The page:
Quality problems are common with new manufacturing capabilties.
In the 1970's, the US TV makers had terrible quality.
Motorola in its production line near Chicago had to rework every TV coming down the line, testing until they seemed OK. They sold out to Japanese, and in SAME plant with SAME workers, new owners eliminated the rework and after a few years, TV's made by Japanese companies were not even turned on until the final customer got them. Any bad ones (very few) they replaced. That new quality level was Six Sigma and is now days Seven Sigma.
That compares with 2 sigma level at old Motorola plant. That was one of the reasons that Motorola Mgmt kicked off the reach reach-out quality goal of 6 sigma capability, a huge success. But even that ran out of steam without parallel efforts in cycle time reduction, and eventual globalization of supply chain.
China, like Korea before them, and Japan before them, will improve quality. They just have to focus on building in the quality instead of only testing it in. The trick is to pass on some benefits to the workers, so you have customers! But also innovate new products with new knowledge of "design for manufacturability, reliabilty and performance" as they move along the learning curve. It will happen.
@MClayton200, I totally agree with you opinion. Democracy is never a problem. For that matter even USA is democratic country. Its the attitude and willingness of the people that matters. Things are changing in India slowly but steadily. People are forcing the government to implement tougher anti-corruption laws. Supreme court is sending senior ministers to Jail. I am sure system cleaning up will take some time. Lets hope by next decade we will see new resurgent India.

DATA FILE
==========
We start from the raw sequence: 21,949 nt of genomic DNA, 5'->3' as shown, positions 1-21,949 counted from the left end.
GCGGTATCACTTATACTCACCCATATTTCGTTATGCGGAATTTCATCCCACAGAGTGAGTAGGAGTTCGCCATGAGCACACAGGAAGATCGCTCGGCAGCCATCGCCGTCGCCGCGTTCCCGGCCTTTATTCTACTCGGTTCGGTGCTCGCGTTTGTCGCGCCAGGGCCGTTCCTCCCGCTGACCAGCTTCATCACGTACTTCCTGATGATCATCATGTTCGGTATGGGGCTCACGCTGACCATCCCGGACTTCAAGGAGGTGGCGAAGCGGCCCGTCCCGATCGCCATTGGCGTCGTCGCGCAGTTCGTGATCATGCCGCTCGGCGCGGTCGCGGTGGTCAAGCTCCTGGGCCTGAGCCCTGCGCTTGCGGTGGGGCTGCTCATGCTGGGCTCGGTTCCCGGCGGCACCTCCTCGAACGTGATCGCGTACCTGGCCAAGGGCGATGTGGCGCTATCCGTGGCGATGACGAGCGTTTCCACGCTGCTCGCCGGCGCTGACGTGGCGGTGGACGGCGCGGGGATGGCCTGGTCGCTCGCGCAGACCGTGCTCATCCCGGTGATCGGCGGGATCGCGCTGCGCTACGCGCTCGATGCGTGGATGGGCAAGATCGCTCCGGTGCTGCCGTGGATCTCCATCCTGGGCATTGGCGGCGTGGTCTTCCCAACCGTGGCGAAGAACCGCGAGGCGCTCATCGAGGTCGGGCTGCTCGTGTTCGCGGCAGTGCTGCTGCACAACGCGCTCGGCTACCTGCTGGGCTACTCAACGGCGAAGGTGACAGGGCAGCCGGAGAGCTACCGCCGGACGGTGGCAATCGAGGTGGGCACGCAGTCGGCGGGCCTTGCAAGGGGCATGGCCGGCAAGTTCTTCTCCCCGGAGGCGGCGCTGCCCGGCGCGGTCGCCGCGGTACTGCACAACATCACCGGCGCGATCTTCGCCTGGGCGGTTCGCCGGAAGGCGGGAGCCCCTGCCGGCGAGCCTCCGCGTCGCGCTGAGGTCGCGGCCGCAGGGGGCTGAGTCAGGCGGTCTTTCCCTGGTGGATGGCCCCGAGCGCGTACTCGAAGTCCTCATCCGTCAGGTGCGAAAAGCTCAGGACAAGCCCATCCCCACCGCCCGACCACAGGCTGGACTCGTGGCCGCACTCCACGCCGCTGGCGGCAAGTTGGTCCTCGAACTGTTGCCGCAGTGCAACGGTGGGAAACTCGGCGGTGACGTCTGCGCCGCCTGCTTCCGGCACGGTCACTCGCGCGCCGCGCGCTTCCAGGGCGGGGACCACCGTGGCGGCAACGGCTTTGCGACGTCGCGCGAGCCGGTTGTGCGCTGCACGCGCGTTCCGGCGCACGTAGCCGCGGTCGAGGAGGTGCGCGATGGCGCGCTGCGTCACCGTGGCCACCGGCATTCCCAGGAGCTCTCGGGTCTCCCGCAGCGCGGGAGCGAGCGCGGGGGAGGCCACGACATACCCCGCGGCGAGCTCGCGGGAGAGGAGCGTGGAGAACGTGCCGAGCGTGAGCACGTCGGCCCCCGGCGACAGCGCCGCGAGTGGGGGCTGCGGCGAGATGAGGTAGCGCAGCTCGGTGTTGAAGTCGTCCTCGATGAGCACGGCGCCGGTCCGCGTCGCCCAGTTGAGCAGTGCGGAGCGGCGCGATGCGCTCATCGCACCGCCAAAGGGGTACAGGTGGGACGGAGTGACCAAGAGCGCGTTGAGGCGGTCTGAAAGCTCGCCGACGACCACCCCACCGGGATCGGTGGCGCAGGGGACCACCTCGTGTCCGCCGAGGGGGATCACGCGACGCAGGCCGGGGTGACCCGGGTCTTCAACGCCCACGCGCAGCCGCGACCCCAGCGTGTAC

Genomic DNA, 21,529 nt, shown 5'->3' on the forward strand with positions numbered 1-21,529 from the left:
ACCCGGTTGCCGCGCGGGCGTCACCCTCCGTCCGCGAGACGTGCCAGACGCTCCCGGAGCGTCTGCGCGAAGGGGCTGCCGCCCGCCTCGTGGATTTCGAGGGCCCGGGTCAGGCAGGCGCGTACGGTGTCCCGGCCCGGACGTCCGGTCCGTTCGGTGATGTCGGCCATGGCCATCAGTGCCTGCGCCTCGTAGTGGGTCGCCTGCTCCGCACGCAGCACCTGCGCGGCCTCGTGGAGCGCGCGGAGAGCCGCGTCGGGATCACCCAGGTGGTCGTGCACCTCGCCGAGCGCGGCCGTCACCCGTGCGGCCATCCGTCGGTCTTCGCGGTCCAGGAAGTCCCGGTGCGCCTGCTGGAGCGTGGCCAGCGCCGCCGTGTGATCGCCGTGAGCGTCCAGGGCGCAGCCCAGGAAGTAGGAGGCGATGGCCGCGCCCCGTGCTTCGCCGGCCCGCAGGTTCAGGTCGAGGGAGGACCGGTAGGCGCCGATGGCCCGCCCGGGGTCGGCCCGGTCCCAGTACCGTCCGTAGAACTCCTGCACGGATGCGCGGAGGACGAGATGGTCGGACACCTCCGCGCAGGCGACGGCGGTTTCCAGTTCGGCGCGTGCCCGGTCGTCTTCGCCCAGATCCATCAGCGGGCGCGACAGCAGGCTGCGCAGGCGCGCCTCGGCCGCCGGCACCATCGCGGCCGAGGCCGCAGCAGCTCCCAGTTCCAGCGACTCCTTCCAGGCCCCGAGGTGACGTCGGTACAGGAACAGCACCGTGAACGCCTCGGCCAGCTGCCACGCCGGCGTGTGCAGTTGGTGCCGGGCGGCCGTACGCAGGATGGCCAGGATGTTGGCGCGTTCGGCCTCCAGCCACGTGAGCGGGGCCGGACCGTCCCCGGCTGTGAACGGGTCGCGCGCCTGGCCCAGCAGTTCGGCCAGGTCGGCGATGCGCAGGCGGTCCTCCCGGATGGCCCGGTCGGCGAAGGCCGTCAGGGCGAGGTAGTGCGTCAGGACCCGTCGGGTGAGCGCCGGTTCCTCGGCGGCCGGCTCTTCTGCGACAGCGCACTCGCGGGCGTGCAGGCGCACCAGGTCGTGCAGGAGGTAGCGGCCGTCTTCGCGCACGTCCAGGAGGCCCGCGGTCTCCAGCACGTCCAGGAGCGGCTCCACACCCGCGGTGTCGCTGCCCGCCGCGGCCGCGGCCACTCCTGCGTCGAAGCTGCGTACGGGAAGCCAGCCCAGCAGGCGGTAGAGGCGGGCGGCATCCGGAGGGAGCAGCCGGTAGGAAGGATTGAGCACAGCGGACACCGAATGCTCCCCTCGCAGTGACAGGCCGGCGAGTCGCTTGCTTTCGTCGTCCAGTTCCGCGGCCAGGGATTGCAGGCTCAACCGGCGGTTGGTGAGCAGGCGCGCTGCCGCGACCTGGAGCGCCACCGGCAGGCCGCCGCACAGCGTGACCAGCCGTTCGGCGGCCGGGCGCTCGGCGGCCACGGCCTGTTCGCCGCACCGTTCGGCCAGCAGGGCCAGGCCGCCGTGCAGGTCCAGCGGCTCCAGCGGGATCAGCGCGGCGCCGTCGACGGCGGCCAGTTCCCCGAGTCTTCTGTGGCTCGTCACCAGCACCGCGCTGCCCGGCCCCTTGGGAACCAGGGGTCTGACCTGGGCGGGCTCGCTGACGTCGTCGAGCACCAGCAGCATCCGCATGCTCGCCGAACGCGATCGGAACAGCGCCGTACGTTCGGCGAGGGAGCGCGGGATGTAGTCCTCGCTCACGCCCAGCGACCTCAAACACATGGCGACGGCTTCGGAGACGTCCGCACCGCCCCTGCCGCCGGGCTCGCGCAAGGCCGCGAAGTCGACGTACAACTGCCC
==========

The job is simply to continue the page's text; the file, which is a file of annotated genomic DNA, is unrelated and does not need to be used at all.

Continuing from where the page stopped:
To prabhakar_deosthali: Re: The "India lagging" comment, my personal feeling is that this is due to the agricultural and service base in India, with almost no manufacturing compared to China. All great countries used their manufacturing strength to teach discipline in productivity growth, and train several generations of hard working people while creating a middle class (see Economist debate this week online over these issues). I also see that India has finally decided it needs some manufacturing. Russia found out that it could not really support manufacturing without capitalist-style competition, learning cycles, and now they are on a roll. So the combination of capitalist competitiveness and hardware as well as service products could drive India to eliminate corruption and stabilize the infrastructure needed for manufacturing AND high tech services. Similarly, all great countries used protective tariffs to get rich, protecting their manufacturing base as long as they could. But now they do not allow emergy nations to do at they did long ago, and ban protectionism. Sorry, but that is part of the process. And China knows this, just as Japan knew it. India has wasted too many years on islands of services as only source of GDP...in my opinion. And China, like Russia, is learning that competition works. And a free global press will help them migrate to more democratic processes, while it suggests to India how to get more competitive in manufacturing.
Democracy is not the problem in India. It is corruption and too many Western advisors tell them that they can build a nation on services alone, just as their earlier Russian advisors mis-quided them, and like the British divided them and kept them "in their place." They must get beyond all that bad advice, and modernize the infrastructure, stop agonizing over Pakistan and China, and move on. Just my opinion.
Even though we are talking about how China is growing... the other important matter is how Japan is recovering. I think right now is a time when Japan and China can really shake hands.
A huge portion of Japan's politcians and population who stayed back from shaking hands with China can now come forward. They are still recovering from the major natural disaster they had three months ago and collaboration with China will be a great help. On the other side this will also help China build a good image in front of its own people and rest of the world.